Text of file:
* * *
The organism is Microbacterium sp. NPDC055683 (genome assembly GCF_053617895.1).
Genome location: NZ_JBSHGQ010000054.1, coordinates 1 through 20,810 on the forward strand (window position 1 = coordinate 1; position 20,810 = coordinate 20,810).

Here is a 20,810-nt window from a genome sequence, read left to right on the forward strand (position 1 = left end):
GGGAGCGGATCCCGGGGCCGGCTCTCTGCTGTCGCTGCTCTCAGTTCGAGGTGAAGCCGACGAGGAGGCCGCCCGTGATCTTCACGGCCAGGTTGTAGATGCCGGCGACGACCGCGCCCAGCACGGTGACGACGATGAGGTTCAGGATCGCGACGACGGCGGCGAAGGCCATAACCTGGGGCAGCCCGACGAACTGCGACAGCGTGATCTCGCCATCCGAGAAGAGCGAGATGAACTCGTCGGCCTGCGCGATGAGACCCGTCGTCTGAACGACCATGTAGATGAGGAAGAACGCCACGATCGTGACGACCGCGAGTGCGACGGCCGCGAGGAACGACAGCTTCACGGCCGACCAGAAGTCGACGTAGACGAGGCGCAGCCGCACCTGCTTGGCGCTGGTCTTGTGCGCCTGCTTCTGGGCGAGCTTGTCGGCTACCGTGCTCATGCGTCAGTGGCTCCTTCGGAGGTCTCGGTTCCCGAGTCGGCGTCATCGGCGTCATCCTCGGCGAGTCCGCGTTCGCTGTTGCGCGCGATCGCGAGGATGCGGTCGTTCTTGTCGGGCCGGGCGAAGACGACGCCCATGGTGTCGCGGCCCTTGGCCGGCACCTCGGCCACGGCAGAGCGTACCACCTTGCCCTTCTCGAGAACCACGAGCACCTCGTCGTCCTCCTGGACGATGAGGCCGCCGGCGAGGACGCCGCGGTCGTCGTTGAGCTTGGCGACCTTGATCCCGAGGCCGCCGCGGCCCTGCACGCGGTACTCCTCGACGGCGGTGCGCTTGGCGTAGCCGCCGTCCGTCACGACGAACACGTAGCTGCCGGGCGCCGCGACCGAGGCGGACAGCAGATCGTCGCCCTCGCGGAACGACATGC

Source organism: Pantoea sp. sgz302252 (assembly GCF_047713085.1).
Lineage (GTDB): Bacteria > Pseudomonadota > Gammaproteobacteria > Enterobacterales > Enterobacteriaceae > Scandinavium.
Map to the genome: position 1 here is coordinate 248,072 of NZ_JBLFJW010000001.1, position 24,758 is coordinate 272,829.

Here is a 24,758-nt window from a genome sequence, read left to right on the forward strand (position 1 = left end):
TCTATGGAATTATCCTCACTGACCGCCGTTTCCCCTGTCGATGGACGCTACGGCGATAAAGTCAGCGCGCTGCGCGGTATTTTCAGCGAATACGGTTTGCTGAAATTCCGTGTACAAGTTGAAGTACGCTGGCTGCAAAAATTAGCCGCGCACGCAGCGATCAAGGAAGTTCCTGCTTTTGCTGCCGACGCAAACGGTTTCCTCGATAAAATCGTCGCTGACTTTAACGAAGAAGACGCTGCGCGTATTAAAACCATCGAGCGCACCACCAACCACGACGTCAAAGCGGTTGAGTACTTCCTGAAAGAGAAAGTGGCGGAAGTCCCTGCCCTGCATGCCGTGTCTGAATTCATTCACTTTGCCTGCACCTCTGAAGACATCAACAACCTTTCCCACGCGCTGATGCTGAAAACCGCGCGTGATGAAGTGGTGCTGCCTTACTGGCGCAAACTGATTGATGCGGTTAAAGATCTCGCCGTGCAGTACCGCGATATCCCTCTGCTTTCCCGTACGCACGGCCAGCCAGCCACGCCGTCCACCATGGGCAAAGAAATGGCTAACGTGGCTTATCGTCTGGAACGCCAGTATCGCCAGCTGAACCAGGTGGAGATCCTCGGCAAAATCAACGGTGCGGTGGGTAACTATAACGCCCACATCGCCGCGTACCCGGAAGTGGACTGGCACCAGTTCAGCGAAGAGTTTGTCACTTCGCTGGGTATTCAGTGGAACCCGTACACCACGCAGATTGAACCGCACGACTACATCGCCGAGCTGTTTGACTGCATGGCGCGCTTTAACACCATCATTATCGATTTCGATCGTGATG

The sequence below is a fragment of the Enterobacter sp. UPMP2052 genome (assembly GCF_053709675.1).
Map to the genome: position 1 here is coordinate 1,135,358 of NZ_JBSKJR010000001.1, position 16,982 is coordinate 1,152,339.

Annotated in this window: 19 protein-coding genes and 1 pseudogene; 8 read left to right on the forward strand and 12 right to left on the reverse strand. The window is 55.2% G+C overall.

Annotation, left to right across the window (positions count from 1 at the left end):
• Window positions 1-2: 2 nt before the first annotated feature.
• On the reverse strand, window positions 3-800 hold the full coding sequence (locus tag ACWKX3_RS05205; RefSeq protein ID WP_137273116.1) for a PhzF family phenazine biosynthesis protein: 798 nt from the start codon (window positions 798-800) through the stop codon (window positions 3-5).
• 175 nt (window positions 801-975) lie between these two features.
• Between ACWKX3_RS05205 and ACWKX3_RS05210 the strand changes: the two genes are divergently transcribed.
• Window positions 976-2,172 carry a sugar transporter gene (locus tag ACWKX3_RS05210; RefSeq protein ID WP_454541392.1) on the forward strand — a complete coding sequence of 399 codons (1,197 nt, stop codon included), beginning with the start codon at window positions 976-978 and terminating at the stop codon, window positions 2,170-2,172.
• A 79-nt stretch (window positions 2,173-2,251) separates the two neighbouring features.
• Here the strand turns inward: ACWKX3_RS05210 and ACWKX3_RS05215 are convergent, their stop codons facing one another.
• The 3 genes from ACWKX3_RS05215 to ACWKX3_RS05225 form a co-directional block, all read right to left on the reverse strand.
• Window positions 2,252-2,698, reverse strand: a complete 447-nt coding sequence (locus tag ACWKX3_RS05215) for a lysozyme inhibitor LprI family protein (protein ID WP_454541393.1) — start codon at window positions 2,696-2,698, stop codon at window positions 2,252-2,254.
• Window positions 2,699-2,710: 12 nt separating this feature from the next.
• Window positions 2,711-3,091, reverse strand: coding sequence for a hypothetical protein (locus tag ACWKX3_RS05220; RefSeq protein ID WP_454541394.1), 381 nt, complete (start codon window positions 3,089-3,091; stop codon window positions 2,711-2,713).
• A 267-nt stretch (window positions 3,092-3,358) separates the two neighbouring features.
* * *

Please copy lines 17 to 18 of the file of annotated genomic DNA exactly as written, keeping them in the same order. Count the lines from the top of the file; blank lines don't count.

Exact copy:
• Between ACWKX3_RS05205 and ACWKX3_RS05210 the strand changes: the two genes are divergently transcribed.
• Window positions 976-2,172 carry a sugar transporter gene (locus tag ACWKX3_RS05210; RefSeq protein ID WP_454541392.1) on the forward strand — a complete coding sequence of 399 codons (1,197 nt, stop codon included), beginning with the start codon at window positions 976-978 and terminating at the stop codon, window positions 2,170-2,172.